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The Shock of the Old

The late Edward Kienholz never shied from controversy, but when he left L.A. in 1972, his art went too. Now it can be seen in all its boldness at MOCA.

June 30, 1996|Suzanne Muchnic | Suzanne Muchnic is The Times' art writer

A grotesque troupe of prostitutes--Five Dollar Billy, Miss Cherry Delight, Cockeyed Jenny, a Lady Named Zoa and Dianna Poole, Miss Universal--has moved into the Museum of Contemporary Art. Fashioned of everything from dolls, mannequins and women's underwear to a bedpan and a trash can, these sculptural figures inhabit "Roxys," a brothel-like installation in "Kienholz: A Retrospective," which opens today at the museum's California Plaza building.

Seen through large, open windows along one wall of the room-size artwork, "Roxys" is an intentionally revolting sight--a brothel as chamber of horrors. The "working girls" are portrayed as burned-out sex machines, bloody carcasses, grinning zombies or, in the case of Miss Cherry Delight, a head spinning in front of a dressing table mirror. Their employer, who may be the world's ugliest madame, is a matronly sentry whose oversize head resembles a cow's skull.

The women ply their trade in a dingy parlor furnished with Oriental rugs, upholstered couches and chairs, wood tables, fussy lamps and enough dated bric-a-brac to stock a small thrift shop. A photographic portrait of Gen. Douglas MacArthur hangs by the door, next to a jukebox playing music from the 1940s. Maxfield Parrish prints of Greek temples and a June 1943 calendar decorate other walls. On the tables are crocheted doilies, dirty ashtrays, dishes of candy, metal cigarette cases and--in refreshing contrast--a fishbowl containing two live goldfish.

Ambitious as it is--in both physical form and social message--"Roxys" is only one of 150 works in a 40-year survey organized by the Whitney Museum of American Art in New York. The exhibition provides an overview of the late Edward Kienholz's solo enterprise and his collaborations with Nancy Reddin Kienholz. The artist met his future wife and working partner, the daughter of former Los Angeles Police Chief Tom Reddin, in 1972. Her professional status became official in 1981, when Kienholz declared, "My life and art have been enriched and incredibly fulfilled by Nancy's presence" and said all works made from 1972 onward would bear both of their signatures.


Edward Kienholz was born in 1927 in Fairfield, Wash., and grew up on his family's farm. He came to Los Angeles for the first time in 1952, returned the following year and lived here until 1972. During his 20-year sojourn, he established himself as an enormously energetic, socially conscious assemblage artist who found most of his materials among other people's castoffs.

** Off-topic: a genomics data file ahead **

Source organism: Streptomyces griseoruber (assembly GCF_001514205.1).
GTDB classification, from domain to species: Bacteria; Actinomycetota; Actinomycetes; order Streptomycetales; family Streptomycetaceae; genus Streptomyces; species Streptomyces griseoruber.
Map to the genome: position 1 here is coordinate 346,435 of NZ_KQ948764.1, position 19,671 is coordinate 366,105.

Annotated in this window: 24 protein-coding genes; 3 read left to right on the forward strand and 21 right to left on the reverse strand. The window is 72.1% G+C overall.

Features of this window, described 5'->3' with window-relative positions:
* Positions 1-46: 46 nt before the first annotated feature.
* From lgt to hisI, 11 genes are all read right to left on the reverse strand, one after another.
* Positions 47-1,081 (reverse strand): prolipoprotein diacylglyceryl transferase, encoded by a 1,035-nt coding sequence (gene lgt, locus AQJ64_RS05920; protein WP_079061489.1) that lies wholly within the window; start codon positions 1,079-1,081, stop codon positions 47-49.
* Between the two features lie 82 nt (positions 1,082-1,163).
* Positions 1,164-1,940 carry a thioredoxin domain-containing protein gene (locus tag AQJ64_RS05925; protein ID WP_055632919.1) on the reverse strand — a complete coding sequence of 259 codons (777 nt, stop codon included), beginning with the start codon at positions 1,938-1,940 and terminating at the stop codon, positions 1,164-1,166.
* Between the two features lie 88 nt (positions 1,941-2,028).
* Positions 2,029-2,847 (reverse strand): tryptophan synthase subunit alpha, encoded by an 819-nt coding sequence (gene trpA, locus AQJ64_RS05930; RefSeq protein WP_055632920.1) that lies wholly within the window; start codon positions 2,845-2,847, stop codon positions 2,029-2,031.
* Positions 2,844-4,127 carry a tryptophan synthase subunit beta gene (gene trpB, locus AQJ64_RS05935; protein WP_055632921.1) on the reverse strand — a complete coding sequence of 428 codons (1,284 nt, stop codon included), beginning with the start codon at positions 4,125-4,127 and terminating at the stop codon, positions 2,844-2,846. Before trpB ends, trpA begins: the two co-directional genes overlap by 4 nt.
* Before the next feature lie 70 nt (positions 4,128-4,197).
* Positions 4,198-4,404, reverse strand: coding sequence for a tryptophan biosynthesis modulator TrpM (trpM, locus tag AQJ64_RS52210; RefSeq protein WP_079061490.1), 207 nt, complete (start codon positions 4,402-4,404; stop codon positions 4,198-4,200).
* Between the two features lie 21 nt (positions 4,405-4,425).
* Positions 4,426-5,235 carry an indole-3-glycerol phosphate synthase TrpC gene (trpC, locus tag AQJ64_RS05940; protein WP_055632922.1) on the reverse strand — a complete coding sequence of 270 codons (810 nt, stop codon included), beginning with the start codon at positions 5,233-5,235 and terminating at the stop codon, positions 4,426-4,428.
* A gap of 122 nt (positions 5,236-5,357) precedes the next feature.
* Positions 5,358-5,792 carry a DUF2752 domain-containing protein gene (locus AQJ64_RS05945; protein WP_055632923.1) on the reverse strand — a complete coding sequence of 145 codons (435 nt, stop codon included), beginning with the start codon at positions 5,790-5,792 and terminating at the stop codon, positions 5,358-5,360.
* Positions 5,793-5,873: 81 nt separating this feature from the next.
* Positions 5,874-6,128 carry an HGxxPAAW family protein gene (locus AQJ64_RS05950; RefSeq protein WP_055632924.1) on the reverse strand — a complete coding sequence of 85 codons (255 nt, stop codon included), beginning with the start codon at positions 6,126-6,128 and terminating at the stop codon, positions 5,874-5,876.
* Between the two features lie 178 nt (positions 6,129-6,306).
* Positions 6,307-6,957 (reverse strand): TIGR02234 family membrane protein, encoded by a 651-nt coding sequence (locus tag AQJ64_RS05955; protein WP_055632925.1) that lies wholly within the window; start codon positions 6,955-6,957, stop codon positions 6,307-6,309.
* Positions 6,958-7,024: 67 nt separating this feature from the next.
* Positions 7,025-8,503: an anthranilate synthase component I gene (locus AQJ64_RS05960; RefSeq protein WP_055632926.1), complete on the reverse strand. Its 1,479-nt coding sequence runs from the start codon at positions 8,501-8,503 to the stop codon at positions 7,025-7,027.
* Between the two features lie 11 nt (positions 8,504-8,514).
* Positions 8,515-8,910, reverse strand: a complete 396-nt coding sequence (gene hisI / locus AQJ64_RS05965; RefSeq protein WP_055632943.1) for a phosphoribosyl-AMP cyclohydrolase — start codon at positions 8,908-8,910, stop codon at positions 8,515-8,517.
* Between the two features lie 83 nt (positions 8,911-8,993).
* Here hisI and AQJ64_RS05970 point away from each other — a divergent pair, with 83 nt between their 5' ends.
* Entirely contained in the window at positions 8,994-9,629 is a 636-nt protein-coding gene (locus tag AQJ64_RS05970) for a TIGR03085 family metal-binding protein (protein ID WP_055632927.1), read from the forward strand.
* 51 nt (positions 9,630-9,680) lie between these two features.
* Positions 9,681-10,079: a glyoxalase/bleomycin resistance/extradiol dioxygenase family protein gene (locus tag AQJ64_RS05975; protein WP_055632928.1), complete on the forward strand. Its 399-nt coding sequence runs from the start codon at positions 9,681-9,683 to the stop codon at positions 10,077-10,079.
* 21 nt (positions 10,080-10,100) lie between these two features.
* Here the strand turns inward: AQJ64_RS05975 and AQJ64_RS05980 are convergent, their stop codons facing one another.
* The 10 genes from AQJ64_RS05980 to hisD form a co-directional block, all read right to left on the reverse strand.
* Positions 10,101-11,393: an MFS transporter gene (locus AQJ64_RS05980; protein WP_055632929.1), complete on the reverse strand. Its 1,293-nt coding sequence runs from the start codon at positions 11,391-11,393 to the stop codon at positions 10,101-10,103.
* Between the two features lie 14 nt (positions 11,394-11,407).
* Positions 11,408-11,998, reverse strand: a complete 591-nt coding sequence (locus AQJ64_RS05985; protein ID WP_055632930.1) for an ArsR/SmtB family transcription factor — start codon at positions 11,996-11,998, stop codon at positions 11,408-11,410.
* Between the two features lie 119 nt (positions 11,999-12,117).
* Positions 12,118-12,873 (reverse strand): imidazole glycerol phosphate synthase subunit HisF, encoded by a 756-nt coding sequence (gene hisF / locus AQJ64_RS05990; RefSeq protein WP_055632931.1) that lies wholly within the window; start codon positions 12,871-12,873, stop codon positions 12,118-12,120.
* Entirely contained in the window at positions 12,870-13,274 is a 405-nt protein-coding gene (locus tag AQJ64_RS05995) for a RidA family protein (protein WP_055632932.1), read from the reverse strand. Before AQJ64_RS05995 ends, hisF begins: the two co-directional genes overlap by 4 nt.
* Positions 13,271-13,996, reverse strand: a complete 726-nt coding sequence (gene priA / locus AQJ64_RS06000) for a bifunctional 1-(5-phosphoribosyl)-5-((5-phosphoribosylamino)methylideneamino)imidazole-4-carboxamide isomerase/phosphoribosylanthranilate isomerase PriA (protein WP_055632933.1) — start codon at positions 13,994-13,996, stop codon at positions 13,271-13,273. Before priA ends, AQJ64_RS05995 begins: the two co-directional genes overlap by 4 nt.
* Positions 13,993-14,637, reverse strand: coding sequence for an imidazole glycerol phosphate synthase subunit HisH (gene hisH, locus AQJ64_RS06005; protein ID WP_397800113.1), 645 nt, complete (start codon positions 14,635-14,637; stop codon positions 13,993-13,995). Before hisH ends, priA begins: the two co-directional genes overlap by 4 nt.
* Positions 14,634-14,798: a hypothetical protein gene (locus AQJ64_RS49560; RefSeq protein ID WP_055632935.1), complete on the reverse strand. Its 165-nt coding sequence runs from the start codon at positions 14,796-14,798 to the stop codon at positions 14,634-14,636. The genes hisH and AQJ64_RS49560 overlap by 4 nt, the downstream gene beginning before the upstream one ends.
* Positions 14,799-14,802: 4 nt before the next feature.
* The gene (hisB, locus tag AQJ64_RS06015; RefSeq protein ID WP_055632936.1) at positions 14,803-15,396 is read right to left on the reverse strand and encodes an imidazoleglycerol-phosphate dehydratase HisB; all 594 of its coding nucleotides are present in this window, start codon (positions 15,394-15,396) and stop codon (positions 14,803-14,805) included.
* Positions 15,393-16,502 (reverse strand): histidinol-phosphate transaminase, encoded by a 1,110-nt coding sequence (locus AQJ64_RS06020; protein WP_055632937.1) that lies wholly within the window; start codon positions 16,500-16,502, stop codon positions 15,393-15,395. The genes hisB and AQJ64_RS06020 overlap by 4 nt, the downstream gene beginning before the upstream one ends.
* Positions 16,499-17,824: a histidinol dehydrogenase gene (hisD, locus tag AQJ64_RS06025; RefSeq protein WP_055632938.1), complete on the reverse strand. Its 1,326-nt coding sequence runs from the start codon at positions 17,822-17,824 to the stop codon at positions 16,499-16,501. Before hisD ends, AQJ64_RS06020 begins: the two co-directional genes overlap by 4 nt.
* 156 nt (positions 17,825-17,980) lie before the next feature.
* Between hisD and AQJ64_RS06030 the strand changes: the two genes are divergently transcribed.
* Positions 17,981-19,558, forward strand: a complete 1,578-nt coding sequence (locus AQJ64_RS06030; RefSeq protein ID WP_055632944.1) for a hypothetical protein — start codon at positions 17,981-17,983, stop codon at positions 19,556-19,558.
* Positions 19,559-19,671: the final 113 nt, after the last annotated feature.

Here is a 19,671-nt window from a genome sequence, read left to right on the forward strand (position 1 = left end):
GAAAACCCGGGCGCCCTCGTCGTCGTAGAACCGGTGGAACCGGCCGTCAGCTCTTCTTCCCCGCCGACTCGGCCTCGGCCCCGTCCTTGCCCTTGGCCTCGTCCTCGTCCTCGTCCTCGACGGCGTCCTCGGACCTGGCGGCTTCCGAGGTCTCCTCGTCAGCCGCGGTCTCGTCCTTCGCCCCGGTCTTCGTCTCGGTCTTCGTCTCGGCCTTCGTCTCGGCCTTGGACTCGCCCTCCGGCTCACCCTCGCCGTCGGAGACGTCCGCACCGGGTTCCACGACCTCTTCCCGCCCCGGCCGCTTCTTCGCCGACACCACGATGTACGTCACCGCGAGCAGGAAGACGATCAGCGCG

Kienholz was a major figure on the local art scene. He co-founded the legendary Ferus Gallery with art historian and curator Walter Hopps in 1957, and his retrospective at the Los Angeles County Museum of Art in 1966 was a highly controversial affair. County supervisors threatened to close the exhibition on the grounds that one work, "Back Seat Dodge '38,"--which depicts a couple making out in the back seat of a truncated car--was obscene. The show went on, with bigger crowds.

Kienholz also gained recognition in New York during the 1960s, showing his work in "The Art of Assemblage," a seminal exhibition at the Museum of Modern Art, and at the Whitney Museum of American Art and the Alexander Iolas Gallery. But his working class mentality and fierce aversion to the art world's machinations propelled him away from glittering art centers.

"Ed had a real distaste for the art world's ratio of phonies to real people," says David A. Ross, director of the Whitney. "He had nothing but disdain for people whose commitment to art was less than his. They played in art; he worked in art."

Kienholz won a grant from the German government to work in Berlin in 1973. He and Nancy subsequently divided their time between Berlin and Hope, Idaho. But after the Berlin Wall came down in 1989, he found the city a far less interesting place to work. The couple bought a house and studio in Houston in 1991 and began spending three months of each year there, three months in Berlin and six months in Hope.

He died of a massive heart attack in 1994 and was buried in his 1940 Packard, with a dollar in his pocket, a bottle of Italian red wine, a deck of cards and his cremated dog Stash, who had died 10 days earlier. The Kienholz retrospective was already in advanced stages of planning, with Hopps as guest curator, so there was no need to cancel it.

"There's nothing here that Ed wasn't aware of, or that we didn't talk about," Hopps says, looking around the galleries at MOCA. "But I miss him enormously." Hopps says he had to persuade the artist to have the show, but he became excited about it as plans took shape.

Ross agrees. "Ed was totally into it. He was having a blast, thinking about how it was going to work. He was very pragmatic, so he didn't allow himself flights of fancy and he didn't shy away from twisting arms or raising funds," Ross says. "I really miss the guy."

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